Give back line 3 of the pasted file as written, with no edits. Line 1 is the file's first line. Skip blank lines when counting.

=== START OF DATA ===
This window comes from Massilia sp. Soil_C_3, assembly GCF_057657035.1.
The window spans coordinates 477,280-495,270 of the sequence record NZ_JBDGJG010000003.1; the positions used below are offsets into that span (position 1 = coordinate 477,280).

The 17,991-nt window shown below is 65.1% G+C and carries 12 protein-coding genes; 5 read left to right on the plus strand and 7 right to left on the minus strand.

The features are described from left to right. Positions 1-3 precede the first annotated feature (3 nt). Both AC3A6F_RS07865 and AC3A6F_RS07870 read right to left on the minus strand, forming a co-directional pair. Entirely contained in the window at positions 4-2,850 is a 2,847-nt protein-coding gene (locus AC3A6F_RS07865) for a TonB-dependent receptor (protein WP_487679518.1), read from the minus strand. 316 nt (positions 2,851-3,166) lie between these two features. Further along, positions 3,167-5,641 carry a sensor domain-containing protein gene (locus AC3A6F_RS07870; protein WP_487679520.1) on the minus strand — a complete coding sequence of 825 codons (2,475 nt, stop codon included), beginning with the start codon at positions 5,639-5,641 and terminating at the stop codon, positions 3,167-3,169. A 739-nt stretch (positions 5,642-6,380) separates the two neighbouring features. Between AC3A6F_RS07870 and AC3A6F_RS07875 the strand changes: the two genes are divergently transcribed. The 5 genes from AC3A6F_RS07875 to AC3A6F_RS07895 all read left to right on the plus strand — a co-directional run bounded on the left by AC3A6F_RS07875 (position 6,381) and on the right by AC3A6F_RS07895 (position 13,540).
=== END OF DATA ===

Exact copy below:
The 17,991-nt window shown below is 65.1% G+C and carries 12 protein-coding genes; 5 read left to right on the plus strand and 7 right to left on the minus strand.